Leopards Come Back to Deer Farm in Khasan

18.12.2013

After a long pause during the spring and autumn season when the hidden cameras couldn’t record presence of a leopard at the Olenevod deer farm in Khasan, the good news came – camera traps finally caught female leopard Sophie, her kitten and a male leopard. Now the experts will compare new photos with hundreds of others available in a database to define who is visiting Sophie. Old or new guests?

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The owner of the farm Alexander Khudenko was also excited about the new photographs of the leopards. These photographs allowed him to receive a promised compensation from the Phoenix Fund for a long-term presence of the animal on the farm’s land. The compensation for seven months from May to November amounted in a rather big sum of money – 105 thousand rubles ($3,500)!

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In order to monitor leopards’ presence on the private territory in future, the Phoenix Fund purchased additional photo traps which will be installed along the perimeter of the deer farm in 2014.

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It is to be recalled that for more than two years the female Amur leopard Sophie lives in close proximity to one of the deer farms located in the Khasansky district of Primorye. Such neighborship is unfavorable to the owner because the animal uses his territory as the hunting site. Therefore, the farmer suffers constant damage from leopard’s presence.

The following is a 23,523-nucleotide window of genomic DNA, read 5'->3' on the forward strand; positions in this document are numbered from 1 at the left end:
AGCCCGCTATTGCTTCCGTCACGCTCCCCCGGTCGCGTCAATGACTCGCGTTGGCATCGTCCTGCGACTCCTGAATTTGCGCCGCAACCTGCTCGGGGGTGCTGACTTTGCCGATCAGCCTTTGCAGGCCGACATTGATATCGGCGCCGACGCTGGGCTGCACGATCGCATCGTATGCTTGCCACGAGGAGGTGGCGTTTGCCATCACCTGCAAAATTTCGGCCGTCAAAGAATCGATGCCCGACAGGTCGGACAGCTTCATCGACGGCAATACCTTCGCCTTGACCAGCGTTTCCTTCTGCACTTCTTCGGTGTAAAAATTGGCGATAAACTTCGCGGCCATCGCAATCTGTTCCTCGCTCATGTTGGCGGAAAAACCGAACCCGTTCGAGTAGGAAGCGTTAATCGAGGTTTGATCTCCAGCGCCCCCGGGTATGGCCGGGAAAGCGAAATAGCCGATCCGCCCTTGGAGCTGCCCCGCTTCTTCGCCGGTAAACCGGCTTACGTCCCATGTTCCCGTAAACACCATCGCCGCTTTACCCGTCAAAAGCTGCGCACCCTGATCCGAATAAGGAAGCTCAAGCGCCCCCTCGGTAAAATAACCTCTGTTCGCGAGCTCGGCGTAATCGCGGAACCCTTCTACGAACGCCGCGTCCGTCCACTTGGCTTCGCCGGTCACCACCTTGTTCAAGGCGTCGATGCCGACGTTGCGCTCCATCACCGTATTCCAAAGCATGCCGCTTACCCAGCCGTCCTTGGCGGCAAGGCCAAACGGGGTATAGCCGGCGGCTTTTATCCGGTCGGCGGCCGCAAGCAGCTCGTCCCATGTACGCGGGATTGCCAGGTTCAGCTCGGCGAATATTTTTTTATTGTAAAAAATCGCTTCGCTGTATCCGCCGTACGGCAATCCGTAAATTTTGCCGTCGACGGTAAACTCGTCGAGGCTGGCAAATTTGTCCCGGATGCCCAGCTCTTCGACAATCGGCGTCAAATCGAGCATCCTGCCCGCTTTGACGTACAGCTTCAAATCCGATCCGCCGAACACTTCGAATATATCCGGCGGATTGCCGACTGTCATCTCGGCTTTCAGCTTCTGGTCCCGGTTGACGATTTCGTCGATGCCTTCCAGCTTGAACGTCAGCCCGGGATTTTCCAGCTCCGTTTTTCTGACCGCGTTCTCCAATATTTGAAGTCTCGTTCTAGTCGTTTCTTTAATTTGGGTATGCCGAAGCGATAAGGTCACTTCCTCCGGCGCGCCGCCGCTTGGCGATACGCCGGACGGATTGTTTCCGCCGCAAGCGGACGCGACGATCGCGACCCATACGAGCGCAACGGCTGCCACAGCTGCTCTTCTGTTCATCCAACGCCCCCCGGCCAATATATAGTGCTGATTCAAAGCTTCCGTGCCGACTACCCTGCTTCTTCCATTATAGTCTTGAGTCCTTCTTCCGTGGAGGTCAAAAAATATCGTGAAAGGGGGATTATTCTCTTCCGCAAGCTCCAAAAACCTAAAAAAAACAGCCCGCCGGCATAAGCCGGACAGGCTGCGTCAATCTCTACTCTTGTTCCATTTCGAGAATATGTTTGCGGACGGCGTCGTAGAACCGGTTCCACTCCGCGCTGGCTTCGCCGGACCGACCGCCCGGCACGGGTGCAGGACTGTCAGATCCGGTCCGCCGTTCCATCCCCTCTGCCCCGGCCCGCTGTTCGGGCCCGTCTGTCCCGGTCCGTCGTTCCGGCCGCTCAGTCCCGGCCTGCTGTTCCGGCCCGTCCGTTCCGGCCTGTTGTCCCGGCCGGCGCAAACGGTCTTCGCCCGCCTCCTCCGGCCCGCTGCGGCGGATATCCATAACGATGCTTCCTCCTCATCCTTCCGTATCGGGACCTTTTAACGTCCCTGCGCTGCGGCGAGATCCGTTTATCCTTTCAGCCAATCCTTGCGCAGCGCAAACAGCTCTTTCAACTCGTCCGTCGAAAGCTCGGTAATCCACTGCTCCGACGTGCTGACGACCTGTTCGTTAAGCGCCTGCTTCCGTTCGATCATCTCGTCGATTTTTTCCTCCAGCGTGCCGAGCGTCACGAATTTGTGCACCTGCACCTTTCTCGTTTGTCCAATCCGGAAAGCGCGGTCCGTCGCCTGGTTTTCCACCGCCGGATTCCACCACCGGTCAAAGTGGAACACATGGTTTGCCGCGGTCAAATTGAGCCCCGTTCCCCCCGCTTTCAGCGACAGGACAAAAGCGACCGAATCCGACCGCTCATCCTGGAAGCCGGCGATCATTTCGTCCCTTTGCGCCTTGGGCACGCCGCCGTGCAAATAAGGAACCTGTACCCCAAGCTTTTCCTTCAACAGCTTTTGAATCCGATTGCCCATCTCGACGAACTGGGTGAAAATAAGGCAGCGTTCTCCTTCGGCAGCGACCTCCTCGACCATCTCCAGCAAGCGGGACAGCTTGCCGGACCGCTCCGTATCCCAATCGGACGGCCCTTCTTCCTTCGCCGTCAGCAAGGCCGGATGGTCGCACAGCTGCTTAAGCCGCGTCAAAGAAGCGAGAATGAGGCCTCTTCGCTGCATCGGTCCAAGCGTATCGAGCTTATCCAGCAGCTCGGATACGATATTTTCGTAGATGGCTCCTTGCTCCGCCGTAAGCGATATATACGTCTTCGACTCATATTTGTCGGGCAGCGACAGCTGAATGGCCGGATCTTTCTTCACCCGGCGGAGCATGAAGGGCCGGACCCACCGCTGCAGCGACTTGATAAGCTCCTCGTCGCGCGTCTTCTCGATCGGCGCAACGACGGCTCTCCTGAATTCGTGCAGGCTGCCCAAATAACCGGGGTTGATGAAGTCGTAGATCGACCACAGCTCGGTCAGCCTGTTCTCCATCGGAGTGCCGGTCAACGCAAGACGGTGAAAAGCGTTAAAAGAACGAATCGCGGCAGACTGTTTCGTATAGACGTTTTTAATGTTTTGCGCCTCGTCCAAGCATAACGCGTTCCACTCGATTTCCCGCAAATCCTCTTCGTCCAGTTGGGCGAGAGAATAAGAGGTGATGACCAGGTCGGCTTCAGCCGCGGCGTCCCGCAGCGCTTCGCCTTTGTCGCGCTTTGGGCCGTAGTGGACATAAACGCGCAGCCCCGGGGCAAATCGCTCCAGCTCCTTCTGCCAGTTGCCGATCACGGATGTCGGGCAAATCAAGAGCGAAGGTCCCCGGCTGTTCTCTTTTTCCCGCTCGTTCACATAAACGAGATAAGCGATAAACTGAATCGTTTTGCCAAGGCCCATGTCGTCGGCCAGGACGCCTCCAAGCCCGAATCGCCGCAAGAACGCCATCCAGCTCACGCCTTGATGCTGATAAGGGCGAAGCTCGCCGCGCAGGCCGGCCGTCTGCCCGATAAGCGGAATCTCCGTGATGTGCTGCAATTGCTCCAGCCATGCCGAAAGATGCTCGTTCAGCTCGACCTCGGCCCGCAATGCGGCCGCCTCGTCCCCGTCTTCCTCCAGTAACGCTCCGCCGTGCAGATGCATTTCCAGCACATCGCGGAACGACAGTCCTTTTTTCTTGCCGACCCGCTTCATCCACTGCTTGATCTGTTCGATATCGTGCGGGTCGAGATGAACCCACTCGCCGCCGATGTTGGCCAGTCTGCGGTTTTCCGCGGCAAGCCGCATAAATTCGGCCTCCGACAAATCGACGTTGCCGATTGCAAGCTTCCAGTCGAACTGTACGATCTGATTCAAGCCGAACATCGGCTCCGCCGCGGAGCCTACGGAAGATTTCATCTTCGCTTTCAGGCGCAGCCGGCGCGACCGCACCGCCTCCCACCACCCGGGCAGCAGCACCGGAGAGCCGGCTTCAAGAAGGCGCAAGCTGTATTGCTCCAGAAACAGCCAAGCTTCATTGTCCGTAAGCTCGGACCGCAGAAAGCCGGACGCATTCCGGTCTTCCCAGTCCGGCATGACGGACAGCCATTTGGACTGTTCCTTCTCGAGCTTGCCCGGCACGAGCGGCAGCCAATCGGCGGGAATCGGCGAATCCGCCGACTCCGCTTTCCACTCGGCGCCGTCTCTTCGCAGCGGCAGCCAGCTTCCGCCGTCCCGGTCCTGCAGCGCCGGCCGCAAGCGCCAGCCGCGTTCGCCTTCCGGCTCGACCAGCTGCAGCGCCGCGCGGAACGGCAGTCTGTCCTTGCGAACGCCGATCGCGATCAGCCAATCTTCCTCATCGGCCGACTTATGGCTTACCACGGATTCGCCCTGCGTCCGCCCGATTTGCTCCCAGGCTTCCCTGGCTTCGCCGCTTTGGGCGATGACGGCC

To solve the conflict between the man and the animal the Phoenix Fund together with the Institute of environmental problems and evolution of A.N. Severtsov of the Russian Academy of Sciences developed a special program which helps to maintain tolerant relation of the farmers towards rare predators. The main difference of this program from paying compensation to the owner of cattle for the damage caused by a predator is that every month the farmer receives a fixed sum of money for the fact of leopard’s presence in close proximity to his territory.

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The information on leopard’s presence in the territory of the deer farm at the beginning was gathered by scientists through the coordinates received from Sophie’s radio collar, and later, when the batteries on the collar ran down – through the photos made with photo traps. Conservationists hope that this project will help cultivate tolerance among locals towards rare and beautiful wild cats, and also will make them proud to be living in the neighborhood with such unique animals.

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This project became possible thanks to support from Disney Worldwide Conservation Fund and ALTA (Amur Leopard and Tiger Alliance).

Photo credits: A.N. Severtsov Institute of Ecology and Evolution of the Russian Academy of Sciences

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